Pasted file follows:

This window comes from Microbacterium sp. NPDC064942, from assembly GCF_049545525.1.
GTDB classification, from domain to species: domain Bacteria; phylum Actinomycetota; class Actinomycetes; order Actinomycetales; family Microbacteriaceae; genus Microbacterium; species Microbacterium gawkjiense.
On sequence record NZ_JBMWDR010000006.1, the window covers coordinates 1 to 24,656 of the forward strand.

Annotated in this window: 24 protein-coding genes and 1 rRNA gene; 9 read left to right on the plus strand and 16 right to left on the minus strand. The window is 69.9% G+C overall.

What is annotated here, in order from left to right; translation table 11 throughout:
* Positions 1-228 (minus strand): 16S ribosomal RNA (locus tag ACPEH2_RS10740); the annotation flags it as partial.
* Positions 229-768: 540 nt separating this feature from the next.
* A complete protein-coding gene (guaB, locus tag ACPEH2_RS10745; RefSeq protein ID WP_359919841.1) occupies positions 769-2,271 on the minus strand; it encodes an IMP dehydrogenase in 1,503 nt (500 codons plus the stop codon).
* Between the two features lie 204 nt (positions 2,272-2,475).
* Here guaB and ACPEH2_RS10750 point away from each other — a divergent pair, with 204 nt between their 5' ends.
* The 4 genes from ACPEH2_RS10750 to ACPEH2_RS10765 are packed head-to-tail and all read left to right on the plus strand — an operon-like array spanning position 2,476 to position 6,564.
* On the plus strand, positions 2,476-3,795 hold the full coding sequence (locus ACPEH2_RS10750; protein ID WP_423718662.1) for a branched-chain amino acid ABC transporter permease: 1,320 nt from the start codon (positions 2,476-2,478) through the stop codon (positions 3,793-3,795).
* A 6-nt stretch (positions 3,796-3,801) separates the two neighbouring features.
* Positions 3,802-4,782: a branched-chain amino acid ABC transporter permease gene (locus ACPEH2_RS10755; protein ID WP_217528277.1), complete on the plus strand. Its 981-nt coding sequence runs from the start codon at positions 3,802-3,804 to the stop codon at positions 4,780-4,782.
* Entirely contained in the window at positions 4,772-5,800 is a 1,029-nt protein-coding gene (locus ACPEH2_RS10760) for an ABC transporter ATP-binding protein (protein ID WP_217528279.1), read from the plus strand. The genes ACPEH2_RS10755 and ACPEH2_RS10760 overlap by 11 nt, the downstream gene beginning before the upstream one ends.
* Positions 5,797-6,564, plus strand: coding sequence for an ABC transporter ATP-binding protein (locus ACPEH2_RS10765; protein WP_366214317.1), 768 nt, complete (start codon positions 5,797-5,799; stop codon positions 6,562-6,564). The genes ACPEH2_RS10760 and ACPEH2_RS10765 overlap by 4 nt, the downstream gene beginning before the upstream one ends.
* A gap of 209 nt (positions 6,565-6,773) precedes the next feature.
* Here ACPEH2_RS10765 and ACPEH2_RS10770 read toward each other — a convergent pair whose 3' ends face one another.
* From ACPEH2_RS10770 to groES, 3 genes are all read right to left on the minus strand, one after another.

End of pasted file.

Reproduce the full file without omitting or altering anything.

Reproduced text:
This window comes from Microbacterium sp. NPDC064942, from assembly GCF_049545525.1.
GTDB classification, from domain to species: domain Bacteria; phylum Actinomycetota; class Actinomycetes; order Actinomycetales; family Microbacteriaceae; genus Microbacterium; species Microbacterium gawkjiense.
On sequence record NZ_JBMWDR010000006.1, the window covers coordinates 1 to 24,656 of the forward strand.

Annotated in this window: 24 protein-coding genes and 1 rRNA gene; 9 read left to right on the plus strand and 16 right to left on the minus strand. The window is 69.9% G+C overall.

What is annotated here, in order from left to right; translation table 11 throughout:
* Positions 1-228 (minus strand): 16S ribosomal RNA (locus tag ACPEH2_RS10740); the annotation flags it as partial.
* Positions 229-768: 540 nt separating this feature from the next.
* A complete protein-coding gene (guaB, locus tag ACPEH2_RS10745; RefSeq protein ID WP_359919841.1) occupies positions 769-2,271 on the minus strand; it encodes an IMP dehydrogenase in 1,503 nt (500 codons plus the stop codon).
* Between the two features lie 204 nt (positions 2,272-2,475).
* Here guaB and ACPEH2_RS10750 point away from each other — a divergent pair, with 204 nt between their 5' ends.
* The 4 genes from ACPEH2_RS10750 to ACPEH2_RS10765 are packed head-to-tail and all read left to right on the plus strand — an operon-like array spanning position 2,476 to position 6,564.
* On the plus strand, positions 2,476-3,795 hold the full coding sequence (locus ACPEH2_RS10750; protein ID WP_423718662.1) for a branched-chain amino acid ABC transporter permease: 1,320 nt from the start codon (positions 2,476-2,478) through the stop codon (positions 3,793-3,795).
* A 6-nt stretch (positions 3,796-3,801) separates the two neighbouring features.
* Positions 3,802-4,782: a branched-chain amino acid ABC transporter permease gene (locus ACPEH2_RS10755; protein ID WP_217528277.1), complete on the plus strand. Its 981-nt coding sequence runs from the start codon at positions 3,802-3,804 to the stop codon at positions 4,780-4,782.
* Entirely contained in the window at positions 4,772-5,800 is a 1,029-nt protein-coding gene (locus ACPEH2_RS10760) for an ABC transporter ATP-binding protein (protein ID WP_217528279.1), read from the plus strand. The genes ACPEH2_RS10755 and ACPEH2_RS10760 overlap by 11 nt, the downstream gene beginning before the upstream one ends.
* Positions 5,797-6,564, plus strand: coding sequence for an ABC transporter ATP-binding protein (locus ACPEH2_RS10765; protein WP_366214317.1), 768 nt, complete (start codon positions 5,797-5,799; stop codon positions 6,562-6,564). The genes ACPEH2_RS10760 and ACPEH2_RS10765 overlap by 4 nt, the downstream gene beginning before the upstream one ends.
* A gap of 209 nt (positions 6,565-6,773) precedes the next feature.
* Here ACPEH2_RS10765 and ACPEH2_RS10770 read toward each other — a convergent pair whose 3' ends face one another.
* From ACPEH2_RS10770 to groES, 3 genes are all read right to left on the minus strand, one after another.